It is a further object of this invention to provide a novel beverage service system which permits the economical and compact storage of beverage service devices until they are required to be used.
It is a still further object of this invention to provide novel beverage service devices which may be easily transported and handled by a person making the beverage service.
Another object of this invention is to provide novel beverage service devices which may be used to hold beverages of different temperatures for relatively long periods of time at their desired serving temperatures.
The foregoing and other objects of the invention are achieved in an embodiment of the invention by the provision of thermally insulated trays which may also function as covers capable of holding and providing thermal insulation for a plurality of tumblers or liquid containers.
The invention itself is set forth in the claims appended hereto and forming a part of this specification, while an understanding of an embodiment thereof may be had by reference to the detailed description taken in conjunction with the drawings in which:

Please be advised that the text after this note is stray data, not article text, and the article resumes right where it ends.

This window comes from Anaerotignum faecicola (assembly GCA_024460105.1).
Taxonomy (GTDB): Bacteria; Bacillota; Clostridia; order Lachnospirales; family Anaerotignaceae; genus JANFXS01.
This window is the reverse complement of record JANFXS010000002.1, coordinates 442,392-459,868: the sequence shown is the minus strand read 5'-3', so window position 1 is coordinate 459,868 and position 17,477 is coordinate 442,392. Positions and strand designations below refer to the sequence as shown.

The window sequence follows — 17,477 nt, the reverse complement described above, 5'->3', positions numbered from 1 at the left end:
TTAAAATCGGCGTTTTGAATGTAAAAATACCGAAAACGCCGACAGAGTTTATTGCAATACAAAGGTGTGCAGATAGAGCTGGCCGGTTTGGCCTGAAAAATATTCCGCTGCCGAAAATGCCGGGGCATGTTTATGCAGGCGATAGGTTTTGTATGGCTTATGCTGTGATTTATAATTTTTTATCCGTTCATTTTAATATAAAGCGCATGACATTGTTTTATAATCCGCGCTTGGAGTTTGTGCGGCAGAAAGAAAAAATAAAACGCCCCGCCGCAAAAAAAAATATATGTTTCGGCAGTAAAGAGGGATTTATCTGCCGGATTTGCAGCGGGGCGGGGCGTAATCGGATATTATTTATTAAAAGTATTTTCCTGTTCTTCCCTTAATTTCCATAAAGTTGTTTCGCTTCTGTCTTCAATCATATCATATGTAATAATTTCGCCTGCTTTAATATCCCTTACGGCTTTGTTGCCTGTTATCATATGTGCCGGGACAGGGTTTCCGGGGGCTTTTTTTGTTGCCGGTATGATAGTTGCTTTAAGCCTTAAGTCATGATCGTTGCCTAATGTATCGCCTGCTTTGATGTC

FIG. 1 is a side view of an embodiment of the invention;
FIG. 2 is a top view in perspective of an insulated tray forming a part of the invention;
FIG. 3 is a bottom view in perspective of the tray of FIG. 2;
FIG. 4 is a plan view of the tray of FIG. 2;
FIG. 5 is a bottom view of the tray of FIG. 2;
FIG. 6 is a view along the line 6--6 of FIG. 4;
FIG. 7 is a side view, partially in section, of containers and trays in accordance with the invention; and
FIG. 8 is a side view, partially in section, of a plurality of trays in accordance with the invention illustrating how they may be stacked for storage purposes.